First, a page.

Everybody's Got One
A blog. An opinion. An elimination orifice. A dream. An agenda. A past. A hidden talent. A conceptual filter. A cross. A charism (often the same). A task. A wound. A destiny. A lost love. A blind spot. A bad habit. A secret. A passion. A soul ... okay, maybe not everybody ...
Wednesday, October 29, 2003


Astonishing. (via One Hand Clapping and American Digest)

As modern men and women - to the degree that we are modern - we believe in nothing. This is not to say, I hasten to add, that we do not believe in anything; I mean, rather, that we hold an unshakable, if often unconscious, faith in the nothing, or in nothingness as such. It is this in which we place our trust, upon which we venture our souls, and onto which we project the values by which we measure the meaningfulness of our lives.


[W]hat is the consequence, then, when Christianity, as a living historical force, recedes? We have no need to speculate, as it happens; modernity speaks for itself: with the withdrawal of Christian culture, all the glories of the ancient world that it baptized and redeemed have perished with it in the general cataclysm. Christianity is the midwife of nihilism, not because it is itself nihilistic, but because it is too powerful in its embrace of the world and all of the world's mystery and beauty; and so to reject Christianity now is, of necessity, to reject everything except the barren anonymity of spontaneous subjectivity. As Ivan Karamazov's Grand Inquisitor tells Christ, the freedom that the gospel brings is too terrible to be borne indefinitely. Our sin makes us feeble and craven, and we long to flee from the liberty of the sons of God; but where now can we go?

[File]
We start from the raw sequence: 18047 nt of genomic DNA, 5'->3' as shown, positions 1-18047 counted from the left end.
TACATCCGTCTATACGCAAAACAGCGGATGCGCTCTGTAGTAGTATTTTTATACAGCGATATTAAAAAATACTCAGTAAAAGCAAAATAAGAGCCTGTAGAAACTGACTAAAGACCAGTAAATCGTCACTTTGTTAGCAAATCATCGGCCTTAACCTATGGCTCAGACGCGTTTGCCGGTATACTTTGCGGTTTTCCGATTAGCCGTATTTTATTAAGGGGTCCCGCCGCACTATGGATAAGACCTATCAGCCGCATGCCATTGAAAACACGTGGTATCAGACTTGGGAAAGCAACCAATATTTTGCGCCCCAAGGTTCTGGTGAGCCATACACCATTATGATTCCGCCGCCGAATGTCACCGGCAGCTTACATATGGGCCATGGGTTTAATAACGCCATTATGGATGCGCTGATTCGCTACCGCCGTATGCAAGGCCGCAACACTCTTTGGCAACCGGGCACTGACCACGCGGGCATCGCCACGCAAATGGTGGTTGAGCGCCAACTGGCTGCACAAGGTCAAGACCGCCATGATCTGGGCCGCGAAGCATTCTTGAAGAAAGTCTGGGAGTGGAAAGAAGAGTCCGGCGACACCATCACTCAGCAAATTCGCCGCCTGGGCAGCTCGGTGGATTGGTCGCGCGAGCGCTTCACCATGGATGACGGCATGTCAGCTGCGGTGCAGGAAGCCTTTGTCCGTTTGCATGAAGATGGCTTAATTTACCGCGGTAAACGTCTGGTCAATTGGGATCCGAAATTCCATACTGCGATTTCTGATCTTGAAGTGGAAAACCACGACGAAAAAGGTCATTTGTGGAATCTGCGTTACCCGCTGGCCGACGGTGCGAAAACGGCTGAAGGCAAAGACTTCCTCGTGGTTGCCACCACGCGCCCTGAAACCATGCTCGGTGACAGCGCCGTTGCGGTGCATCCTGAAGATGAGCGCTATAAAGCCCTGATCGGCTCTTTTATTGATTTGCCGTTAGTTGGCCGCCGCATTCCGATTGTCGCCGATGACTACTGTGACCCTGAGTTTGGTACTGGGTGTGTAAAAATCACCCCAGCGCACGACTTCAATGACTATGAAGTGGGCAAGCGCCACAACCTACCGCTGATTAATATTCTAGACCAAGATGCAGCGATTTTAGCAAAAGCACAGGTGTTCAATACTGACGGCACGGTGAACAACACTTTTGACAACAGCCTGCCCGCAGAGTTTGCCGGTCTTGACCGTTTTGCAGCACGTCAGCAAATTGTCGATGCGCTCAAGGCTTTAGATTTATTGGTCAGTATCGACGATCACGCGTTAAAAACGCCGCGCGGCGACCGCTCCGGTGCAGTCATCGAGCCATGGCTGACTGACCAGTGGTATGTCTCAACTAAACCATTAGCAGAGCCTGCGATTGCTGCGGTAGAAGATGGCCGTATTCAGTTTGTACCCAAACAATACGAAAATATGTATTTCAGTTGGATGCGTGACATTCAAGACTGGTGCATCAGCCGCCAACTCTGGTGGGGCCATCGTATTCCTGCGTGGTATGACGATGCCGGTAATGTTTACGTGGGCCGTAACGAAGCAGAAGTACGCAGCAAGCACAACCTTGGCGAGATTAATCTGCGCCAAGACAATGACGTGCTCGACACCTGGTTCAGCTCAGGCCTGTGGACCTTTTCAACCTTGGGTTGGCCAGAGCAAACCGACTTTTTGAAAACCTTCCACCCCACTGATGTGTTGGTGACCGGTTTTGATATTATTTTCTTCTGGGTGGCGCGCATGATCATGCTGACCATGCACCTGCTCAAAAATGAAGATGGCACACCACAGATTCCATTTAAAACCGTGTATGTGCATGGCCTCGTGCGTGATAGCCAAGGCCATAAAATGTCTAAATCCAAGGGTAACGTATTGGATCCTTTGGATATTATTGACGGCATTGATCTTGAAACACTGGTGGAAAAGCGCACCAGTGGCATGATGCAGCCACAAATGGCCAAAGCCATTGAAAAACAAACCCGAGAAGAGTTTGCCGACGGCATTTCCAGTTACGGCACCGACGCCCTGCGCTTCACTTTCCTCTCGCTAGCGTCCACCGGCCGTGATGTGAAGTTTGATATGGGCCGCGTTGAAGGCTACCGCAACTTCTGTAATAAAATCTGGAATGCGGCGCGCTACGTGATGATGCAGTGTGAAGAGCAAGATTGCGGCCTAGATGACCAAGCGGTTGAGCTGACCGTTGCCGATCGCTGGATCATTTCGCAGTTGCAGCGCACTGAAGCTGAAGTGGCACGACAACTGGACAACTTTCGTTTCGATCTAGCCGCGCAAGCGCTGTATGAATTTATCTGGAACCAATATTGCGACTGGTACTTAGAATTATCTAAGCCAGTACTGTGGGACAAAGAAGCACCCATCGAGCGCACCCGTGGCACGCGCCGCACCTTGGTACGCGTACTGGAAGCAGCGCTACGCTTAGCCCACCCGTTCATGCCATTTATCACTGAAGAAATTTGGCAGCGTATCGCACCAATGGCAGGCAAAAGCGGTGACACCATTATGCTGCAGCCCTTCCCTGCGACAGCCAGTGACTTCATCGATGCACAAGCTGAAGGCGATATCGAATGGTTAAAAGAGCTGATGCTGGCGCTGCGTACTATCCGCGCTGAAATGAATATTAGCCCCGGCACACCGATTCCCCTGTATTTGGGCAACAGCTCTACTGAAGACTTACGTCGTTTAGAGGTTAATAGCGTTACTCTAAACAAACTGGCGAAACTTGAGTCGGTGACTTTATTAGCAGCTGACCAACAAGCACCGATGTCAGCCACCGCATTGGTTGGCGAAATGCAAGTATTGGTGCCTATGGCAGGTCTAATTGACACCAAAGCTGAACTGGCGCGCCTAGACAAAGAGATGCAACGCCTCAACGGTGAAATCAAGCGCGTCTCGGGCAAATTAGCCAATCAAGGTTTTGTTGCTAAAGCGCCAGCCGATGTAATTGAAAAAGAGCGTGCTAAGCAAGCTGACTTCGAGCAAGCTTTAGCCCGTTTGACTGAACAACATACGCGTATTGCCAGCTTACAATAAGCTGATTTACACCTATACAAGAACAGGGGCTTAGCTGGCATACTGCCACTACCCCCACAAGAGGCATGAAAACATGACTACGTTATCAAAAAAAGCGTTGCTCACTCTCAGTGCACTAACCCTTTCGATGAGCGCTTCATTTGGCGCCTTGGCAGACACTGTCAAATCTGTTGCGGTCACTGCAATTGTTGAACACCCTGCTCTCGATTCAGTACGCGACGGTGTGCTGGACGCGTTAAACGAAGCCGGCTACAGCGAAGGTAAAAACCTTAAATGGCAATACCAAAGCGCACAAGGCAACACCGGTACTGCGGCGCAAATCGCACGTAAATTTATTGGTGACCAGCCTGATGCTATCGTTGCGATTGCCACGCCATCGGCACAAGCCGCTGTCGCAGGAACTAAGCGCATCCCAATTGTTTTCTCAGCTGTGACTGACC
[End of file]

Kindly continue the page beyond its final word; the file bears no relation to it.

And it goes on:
[T]he only choice that remains for the children of post-Christian culture is not whom to serve, but whether to serve Him whom Christ has revealed or to serve nothing - the nothing. No third way lies open for us now, because - as all of us now know, whether we acknowledge it consciously or not - all things have been made subject to Him, all the thrones and dominions of the high places have been put beneath His feet, until the very end of the world, and - simply said - there is no other god.

(Selections from a very long and finely argued instruction.)

More and more, the sign of Jonah seems to me an inescapably apt one for Christians in a post-Christian world. If we run from Nineveh, where can we go?

But what if the sailors on this foundering ship truly believe in nothing? They don't cast lots to discover our responsibility for the storm that threatens us all, and sacrifice us overboard to restore their gods' moral economy; we're not swallowed up, and then spewed out on the very shore we sought to avoid. What, not just of ourselves, but of that great city, and of the thousands that don't know their right hand from their left?

Do we have cause to be angry?

posted by Kelly | 8:40 PM link